J. D. Pendry
Evín at the brink of danger; not before;
After deliverance, both alike requited,
Our Godís forgotten, and our soldiers slighted. ĖFrances Quarles, 1632
Iím a little late with a Memorial Day thought, but my first blast took me down some paths I havenít traveled in many years.† I remembered much while writing.† So much that I had to let it sit awhile then come back and edit that which was likely a bit to personal for publication here.†
I visited the graves of my parents on Memorial Day.† When they married, she was 15 and he was 21.† They were together just short of 50 years when my mother died in 1989.† I, along with my wife and some of my siblings, cleaned up the twin headstone and added fresh flowers.† Then I cleaned off the granite foot marker that reads Hudson G. Pendry, S1, United States Navy, World War II and placed a fresh American flag in the vases on each side of the headstone.†
My father never spoke to us much about his wartime service.† Something I find common with veterans of his time.† Itís as if they had a sense of humility that was not passed on to the generations that followed them.† They never asked for much and never expected much.† Maybe thatís why they are only now getting a memorial.† I did manage during my lifetime to pry a couple of stories from him, however.† He served in the Pacific and told me a story about how on a Sunday morning he and his shipmates downed 11 Japanese Kamikaze aircraft.† He said they all approached his ship along the same flight path one at a time.† He also told me a story about an acetylene tank falling over and breaking his foot getting him detailed to shore duty until it healed, and how his torpedoed ship sank shortly after his shore duty began.† He told another story about spending much time standing at attention on the shipís deck when President Roosevelt died.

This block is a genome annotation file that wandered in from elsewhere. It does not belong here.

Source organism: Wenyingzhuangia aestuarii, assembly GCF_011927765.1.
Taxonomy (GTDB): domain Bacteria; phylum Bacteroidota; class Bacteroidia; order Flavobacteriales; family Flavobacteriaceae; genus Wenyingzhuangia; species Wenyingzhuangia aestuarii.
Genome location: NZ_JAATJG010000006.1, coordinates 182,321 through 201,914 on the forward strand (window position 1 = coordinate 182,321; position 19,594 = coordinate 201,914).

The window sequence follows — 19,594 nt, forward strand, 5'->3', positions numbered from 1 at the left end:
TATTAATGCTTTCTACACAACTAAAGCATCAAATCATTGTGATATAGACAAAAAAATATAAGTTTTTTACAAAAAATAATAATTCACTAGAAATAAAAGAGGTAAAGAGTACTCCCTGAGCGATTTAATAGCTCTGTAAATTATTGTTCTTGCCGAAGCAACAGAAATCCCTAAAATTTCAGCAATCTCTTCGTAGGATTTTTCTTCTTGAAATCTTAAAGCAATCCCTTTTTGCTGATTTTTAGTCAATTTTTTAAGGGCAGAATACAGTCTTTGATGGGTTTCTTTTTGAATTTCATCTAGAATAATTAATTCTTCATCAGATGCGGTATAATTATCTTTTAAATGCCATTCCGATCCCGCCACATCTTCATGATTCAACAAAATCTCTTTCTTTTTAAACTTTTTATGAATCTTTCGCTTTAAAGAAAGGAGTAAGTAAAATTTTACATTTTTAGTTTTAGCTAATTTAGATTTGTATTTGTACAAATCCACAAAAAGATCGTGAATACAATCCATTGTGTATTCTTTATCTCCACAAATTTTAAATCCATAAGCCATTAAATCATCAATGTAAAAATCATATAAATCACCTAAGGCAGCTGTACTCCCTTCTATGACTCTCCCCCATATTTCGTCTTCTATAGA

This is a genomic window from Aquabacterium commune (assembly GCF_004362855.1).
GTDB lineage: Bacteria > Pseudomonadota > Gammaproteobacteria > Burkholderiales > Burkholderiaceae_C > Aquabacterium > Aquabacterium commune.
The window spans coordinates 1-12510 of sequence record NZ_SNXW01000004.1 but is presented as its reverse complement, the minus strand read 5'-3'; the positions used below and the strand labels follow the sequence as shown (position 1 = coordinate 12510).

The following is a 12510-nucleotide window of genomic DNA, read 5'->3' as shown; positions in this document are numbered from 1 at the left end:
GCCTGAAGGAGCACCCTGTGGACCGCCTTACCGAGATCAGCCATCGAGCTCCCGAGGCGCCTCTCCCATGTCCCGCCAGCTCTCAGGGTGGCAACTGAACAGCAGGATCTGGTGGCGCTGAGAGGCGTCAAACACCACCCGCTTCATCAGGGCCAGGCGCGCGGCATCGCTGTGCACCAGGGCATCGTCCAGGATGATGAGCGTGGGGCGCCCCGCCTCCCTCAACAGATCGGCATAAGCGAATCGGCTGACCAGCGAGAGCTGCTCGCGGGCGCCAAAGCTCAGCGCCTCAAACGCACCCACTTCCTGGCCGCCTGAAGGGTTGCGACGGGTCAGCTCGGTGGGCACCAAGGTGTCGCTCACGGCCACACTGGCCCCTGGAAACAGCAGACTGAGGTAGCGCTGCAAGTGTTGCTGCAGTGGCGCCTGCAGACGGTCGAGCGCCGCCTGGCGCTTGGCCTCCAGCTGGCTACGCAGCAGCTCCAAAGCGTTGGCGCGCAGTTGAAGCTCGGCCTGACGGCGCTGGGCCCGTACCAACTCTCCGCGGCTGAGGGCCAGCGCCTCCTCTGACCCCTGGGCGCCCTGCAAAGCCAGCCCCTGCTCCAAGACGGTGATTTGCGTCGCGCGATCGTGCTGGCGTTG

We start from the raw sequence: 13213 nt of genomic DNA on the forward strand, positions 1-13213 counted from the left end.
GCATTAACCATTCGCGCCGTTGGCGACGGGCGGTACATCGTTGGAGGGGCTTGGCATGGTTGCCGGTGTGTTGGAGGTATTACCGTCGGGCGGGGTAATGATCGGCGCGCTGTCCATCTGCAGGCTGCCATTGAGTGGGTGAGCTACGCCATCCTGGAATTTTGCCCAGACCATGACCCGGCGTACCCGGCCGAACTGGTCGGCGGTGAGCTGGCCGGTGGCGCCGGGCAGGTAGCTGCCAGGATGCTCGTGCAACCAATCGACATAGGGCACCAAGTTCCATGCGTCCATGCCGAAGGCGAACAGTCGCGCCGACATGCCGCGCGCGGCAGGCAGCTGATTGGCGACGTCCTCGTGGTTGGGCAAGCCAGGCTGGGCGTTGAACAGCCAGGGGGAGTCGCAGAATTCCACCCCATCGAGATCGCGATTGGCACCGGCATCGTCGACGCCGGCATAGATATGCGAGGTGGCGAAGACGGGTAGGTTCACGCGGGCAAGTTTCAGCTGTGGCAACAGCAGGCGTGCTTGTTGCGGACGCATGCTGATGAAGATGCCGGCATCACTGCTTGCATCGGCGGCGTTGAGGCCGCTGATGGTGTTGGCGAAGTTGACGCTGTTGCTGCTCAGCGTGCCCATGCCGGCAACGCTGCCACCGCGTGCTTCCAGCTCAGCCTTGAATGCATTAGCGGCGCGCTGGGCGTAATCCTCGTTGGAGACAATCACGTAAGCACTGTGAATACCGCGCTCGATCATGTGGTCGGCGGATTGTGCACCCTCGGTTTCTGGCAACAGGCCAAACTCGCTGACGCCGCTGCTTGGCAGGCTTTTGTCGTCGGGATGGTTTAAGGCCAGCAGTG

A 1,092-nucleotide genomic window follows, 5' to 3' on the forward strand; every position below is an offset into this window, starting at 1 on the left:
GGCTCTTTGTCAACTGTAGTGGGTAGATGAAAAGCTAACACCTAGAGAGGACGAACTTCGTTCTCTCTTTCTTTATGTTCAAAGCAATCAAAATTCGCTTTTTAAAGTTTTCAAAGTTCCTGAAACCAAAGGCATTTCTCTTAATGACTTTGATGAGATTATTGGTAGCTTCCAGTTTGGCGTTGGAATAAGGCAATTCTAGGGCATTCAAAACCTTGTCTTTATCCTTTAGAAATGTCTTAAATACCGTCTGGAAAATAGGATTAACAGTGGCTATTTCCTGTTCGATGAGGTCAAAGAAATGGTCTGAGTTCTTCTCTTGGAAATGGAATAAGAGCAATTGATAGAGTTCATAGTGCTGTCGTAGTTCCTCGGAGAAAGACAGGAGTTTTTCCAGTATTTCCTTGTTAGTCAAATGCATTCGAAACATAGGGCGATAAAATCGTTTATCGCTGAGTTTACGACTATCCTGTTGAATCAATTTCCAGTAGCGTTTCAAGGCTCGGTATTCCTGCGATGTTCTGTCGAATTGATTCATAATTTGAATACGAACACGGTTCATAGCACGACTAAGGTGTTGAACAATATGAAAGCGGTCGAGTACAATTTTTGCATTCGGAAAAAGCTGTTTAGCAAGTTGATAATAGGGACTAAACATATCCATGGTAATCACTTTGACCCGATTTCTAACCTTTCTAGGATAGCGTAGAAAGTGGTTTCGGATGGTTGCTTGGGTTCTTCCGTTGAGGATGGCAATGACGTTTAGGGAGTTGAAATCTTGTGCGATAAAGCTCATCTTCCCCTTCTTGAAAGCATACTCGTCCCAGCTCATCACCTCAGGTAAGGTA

My father enlisted into the Navy right after the Japanese bombed Pearl Harbor.† He was 23 years old with a wife and son.† I have his discharge, yellowed by age, hanging on the wall.† Resting on the windowsill beside it is the flag presented to me by the American Legion Honor Guard who gave military honors at the funeral.† I spent some years at Fort Myer, Virginia.† While there, I observed, and participated in, too many funeral services Ė mostly for old veterans like my Dad.† No one does it better than the soldiers of the 3d US Infantry Regiment, known as The Old Guard, but even they would have been impressed by the American Legion Honor Guard comprised of old veterans.† At the cemetery, I saw many American flags.† From curiosity, I looked at a few of the markers near my fatherís grave.† Not to my surprise, most were WWII veterans.